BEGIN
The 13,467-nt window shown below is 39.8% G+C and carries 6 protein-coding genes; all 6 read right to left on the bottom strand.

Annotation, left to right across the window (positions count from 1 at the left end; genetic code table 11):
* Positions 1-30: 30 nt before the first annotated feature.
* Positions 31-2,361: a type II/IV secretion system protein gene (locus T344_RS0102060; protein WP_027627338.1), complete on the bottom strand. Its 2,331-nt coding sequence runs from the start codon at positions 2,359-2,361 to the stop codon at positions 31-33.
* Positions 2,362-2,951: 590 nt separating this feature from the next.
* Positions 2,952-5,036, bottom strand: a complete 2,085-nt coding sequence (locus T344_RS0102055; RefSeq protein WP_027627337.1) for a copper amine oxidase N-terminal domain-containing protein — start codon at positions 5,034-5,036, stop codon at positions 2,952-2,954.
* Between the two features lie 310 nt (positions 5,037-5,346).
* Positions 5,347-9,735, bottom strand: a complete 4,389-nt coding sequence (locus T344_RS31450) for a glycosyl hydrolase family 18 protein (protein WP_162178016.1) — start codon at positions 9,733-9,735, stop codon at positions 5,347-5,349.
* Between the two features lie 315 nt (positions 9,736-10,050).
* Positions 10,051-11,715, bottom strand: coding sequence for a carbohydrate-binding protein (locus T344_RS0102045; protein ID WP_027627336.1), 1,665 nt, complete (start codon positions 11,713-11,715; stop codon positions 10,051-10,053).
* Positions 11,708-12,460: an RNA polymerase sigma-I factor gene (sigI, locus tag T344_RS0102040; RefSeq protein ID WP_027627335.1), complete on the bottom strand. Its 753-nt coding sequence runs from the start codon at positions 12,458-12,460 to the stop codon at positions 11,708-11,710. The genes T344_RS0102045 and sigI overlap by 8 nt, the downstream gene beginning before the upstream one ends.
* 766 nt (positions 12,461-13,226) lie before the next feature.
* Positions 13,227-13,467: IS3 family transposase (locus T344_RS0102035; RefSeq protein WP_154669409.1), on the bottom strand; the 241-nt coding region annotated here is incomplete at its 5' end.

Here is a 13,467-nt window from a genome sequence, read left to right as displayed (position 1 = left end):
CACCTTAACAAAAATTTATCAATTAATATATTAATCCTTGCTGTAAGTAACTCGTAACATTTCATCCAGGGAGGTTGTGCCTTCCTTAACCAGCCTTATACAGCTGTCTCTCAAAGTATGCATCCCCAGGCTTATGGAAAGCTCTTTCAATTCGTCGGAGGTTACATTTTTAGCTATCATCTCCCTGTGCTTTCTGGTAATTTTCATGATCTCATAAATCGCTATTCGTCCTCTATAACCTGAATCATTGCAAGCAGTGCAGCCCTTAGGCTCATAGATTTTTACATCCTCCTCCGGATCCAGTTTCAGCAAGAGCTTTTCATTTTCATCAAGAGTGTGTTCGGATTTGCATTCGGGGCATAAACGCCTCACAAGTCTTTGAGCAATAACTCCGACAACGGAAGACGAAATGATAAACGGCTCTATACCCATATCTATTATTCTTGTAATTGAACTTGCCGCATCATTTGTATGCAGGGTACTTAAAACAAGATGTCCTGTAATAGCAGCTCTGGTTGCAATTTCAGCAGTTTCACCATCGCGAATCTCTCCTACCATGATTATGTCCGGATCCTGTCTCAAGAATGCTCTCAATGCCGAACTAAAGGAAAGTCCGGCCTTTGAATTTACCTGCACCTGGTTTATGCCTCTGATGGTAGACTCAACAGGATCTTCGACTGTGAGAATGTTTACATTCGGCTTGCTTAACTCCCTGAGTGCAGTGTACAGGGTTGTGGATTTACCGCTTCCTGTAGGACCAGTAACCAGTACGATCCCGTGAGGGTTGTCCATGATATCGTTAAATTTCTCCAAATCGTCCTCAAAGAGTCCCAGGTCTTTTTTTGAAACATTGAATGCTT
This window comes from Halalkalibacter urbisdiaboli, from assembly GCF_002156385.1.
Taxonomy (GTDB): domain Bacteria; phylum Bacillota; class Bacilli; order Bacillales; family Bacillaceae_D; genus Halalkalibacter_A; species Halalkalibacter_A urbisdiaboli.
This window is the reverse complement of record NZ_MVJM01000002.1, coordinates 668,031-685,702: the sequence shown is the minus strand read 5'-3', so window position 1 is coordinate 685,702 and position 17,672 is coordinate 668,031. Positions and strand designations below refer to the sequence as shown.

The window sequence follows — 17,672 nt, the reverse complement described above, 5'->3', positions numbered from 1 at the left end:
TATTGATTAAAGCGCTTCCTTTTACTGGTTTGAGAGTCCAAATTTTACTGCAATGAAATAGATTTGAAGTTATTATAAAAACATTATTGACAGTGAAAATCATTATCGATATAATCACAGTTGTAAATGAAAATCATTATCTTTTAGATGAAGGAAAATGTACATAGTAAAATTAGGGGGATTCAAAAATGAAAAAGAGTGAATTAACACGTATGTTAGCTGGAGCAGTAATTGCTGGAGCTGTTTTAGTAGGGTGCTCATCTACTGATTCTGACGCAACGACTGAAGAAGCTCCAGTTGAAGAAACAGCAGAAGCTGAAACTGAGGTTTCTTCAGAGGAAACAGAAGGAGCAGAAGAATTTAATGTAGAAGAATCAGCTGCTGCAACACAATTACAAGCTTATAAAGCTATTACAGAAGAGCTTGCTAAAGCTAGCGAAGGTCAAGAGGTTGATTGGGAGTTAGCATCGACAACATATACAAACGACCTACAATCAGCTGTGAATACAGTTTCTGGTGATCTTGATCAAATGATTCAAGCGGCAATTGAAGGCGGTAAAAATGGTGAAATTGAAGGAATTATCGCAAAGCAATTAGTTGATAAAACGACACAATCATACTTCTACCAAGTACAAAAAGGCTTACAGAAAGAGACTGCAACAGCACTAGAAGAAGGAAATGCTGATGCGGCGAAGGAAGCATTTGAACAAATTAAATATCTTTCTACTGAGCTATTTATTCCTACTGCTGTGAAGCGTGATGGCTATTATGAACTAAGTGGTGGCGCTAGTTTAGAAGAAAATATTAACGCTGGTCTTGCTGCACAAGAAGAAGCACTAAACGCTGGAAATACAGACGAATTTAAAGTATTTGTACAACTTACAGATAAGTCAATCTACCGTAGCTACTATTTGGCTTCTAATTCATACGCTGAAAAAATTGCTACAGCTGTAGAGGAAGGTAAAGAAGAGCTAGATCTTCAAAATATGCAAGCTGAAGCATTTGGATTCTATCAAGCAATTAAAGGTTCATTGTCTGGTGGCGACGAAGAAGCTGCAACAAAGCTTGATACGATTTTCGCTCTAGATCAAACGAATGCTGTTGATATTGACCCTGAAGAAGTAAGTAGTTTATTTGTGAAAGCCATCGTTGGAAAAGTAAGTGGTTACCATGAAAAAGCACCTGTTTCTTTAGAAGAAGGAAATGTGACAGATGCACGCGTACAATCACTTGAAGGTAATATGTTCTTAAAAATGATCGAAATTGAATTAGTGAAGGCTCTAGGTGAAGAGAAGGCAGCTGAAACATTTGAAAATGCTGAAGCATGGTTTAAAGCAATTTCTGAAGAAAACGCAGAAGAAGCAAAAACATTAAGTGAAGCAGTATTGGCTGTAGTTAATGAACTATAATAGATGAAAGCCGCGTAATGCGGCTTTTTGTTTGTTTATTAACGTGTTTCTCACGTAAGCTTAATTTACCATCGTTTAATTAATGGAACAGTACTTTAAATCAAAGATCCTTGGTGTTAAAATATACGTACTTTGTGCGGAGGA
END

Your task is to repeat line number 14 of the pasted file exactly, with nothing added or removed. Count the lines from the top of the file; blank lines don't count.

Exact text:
Here is a 13,467-nt window from a genome sequence, read left to right as displayed (position 1 = left end):